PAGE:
Modeling Late Prehistoric Mortuary Practice in the Middle Chincha Valley, Peru


This paper presents a model for mortuary practices associated with above-ground and semi-subterranean tombs known as chullpas, which date from the Late Intermediate Period (A.D. 1000-1400) to the Colonial Period (A.D. 1532 - 1825) in the middle Chincha Valley, Peru. Mortuary practices involve living-dead interactions that transform the status of the deceased. Historical sources and archaeological research suggest that chullpas in the south-central Andean highlands featured protracted living-dead interactions. Few investigations, however, have examined these tombs on the Peruvian coast. Here, we use data from five seasons of archaeological fieldwork and analysis to model sequences of chullpa mortuary activities in the middle Chincha Valley, located on the Peruvian southern coast. These data indicate multi-stage processes comprising tomb entry and reentry for depositing, manipulating, and re-depositing human remains, and making offerings of varying types to the dead. Throughout these sequences, local groups performed elaborate forms of postmortem body manipulation. Our model supports and nuances previous scholarship on chullpas by characterizing chullpa mortuary activities as part of a dynamic and extended program for curating and venerating the dead in the study area. This research contributes to Andean mortuary archaeology by expanding our understanding of variation in chullpa mortuary practice.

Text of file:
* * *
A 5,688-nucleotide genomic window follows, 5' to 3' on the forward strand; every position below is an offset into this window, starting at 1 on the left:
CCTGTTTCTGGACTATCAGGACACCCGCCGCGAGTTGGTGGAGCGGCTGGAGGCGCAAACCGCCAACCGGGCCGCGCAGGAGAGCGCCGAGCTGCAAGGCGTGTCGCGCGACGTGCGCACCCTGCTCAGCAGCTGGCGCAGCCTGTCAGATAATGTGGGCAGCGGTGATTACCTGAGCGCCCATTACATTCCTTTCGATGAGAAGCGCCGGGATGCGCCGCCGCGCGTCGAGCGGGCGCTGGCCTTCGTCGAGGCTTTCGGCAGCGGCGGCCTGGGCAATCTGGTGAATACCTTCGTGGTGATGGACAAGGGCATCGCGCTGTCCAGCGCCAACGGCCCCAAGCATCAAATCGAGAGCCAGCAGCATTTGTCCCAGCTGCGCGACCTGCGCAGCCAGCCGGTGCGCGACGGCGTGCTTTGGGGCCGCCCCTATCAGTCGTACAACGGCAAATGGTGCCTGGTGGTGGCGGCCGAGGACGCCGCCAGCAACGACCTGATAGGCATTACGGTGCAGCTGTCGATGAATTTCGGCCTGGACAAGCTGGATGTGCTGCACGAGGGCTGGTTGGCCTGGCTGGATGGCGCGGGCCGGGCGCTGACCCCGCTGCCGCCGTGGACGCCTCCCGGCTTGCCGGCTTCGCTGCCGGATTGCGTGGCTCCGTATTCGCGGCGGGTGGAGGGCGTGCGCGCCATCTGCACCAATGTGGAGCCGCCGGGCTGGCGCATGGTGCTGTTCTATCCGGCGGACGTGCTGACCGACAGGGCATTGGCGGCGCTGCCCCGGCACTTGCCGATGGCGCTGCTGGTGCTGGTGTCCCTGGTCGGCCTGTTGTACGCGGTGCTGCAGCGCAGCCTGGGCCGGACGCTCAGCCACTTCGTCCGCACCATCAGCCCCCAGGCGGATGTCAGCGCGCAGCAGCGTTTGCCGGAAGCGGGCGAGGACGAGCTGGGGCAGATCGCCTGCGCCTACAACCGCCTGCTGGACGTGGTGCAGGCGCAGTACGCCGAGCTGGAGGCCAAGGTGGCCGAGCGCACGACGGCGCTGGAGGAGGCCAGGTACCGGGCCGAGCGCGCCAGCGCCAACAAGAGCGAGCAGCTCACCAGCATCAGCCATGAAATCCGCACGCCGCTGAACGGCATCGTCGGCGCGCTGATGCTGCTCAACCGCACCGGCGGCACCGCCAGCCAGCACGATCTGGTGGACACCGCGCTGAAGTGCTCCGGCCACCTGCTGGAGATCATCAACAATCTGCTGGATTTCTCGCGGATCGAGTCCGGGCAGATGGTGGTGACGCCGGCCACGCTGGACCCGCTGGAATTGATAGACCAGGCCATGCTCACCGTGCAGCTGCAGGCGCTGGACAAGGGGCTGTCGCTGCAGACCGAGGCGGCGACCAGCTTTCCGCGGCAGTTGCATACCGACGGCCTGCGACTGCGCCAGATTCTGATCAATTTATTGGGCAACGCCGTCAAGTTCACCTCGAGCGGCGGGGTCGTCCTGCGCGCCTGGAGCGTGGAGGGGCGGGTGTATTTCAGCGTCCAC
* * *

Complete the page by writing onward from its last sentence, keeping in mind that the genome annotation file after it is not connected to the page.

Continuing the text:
Cite this Record

Modeling Late Prehistoric Mortuary Practice in the Middle Chincha Valley, Peru. Jacob Bongers, Juliana Gómez Mejía, Colleen O'Shea. Presented at The 82nd Annual Meeting of the Society for American Archaeology, Washington, DC. 2018 ( tDAR id: 442968)

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Spatial Coverage

min long: -82.441; min lat: -56.17 ; max long: -64.863; max lat: 16.636 ;

Record Identifiers

Abstract Id(s): 21568